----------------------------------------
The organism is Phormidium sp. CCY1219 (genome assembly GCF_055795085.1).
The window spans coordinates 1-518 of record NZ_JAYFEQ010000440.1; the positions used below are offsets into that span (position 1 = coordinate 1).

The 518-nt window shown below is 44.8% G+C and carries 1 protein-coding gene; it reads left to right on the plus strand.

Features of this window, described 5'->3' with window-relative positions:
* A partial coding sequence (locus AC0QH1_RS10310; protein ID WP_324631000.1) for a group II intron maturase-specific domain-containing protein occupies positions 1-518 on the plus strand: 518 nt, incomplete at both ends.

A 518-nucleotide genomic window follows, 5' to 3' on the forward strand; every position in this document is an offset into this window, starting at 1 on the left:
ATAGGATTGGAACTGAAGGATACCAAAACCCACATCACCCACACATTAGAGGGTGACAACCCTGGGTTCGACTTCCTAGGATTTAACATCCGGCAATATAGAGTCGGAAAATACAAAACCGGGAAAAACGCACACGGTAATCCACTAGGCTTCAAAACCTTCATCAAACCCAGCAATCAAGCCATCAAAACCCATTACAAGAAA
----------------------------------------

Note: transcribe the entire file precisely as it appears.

The organism is Phormidium sp. CCY1219 (genome assembly GCF_055795085.1).
The window spans coordinates 1-518 of record NZ_JAYFEQ010000440.1; the positions used below are offsets into that span (position 1 = coordinate 1).

The 518-nt window shown below is 44.8% G+C and carries 1 protein-coding gene; it reads left to right on the plus strand.

Features of this window, described 5'->3' with window-relative positions:
* A partial coding sequence (locus AC0QH1_RS10310; protein ID WP_324631000.1) for a group II intron maturase-specific domain-containing protein occupies positions 1-518 on the plus strand: 518 nt, incomplete at both ends.

A 518-nucleotide genomic window follows, 5' to 3' on the forward strand; every position in this document is an offset into this window, starting at 1 on the left:
ATAGGATTGGAACTGAAGGATACCAAAACCCACATCACCCACACATTAGAGGGTGACAACCCTGGGTTCGACTTCCTAGGATTTAACATCCGGCAATATAGAGTCGGAAAATACAAAACCGGGAAAAACGCACACGGTAATCCACTAGGCTTCAAAACCTTCATCAAACCCAGCAATCAAGCCATCAAAACCCATTACAAGAAA